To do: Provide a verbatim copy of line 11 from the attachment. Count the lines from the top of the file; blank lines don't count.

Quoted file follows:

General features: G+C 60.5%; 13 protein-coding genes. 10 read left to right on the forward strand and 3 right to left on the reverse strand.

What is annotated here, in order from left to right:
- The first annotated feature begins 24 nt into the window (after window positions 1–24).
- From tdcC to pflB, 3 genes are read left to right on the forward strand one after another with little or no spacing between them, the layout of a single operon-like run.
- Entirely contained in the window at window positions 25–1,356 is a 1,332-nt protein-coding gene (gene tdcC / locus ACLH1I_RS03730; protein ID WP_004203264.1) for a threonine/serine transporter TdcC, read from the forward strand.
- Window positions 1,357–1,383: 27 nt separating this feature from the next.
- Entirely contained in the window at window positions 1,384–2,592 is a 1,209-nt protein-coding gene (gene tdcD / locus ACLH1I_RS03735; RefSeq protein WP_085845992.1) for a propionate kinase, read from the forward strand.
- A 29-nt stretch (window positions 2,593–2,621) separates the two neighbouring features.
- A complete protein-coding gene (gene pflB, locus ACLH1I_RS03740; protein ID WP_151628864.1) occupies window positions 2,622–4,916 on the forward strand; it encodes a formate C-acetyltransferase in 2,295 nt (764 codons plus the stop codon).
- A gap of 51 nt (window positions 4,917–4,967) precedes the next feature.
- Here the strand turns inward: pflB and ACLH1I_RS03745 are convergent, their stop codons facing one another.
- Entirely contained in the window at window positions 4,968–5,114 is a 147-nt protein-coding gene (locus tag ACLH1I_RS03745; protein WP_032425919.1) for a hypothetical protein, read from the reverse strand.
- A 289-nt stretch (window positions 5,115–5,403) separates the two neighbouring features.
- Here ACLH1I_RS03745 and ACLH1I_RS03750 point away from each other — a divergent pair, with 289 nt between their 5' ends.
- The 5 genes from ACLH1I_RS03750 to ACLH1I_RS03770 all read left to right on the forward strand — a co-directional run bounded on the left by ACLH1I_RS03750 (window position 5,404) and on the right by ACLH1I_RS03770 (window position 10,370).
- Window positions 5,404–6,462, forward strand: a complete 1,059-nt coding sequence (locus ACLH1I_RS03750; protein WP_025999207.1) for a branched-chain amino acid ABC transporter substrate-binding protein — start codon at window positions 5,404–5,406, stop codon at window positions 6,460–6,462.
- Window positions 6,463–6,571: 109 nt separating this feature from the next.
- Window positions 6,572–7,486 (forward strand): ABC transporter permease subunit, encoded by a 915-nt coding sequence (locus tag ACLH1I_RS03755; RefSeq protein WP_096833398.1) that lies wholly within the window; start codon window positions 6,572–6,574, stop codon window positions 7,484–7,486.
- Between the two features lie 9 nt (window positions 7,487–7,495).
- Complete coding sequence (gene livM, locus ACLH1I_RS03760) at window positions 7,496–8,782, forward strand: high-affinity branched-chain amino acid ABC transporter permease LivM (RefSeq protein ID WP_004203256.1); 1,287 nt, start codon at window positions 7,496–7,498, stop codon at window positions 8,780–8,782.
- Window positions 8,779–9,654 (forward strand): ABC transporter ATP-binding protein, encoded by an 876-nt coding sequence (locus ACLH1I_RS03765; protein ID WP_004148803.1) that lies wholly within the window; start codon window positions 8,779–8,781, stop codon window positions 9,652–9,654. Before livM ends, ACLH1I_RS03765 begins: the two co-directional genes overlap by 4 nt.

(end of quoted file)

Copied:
- Here the strand turns inward: pflB and ACLH1I_RS03745 are convergent, their stop codons facing one another.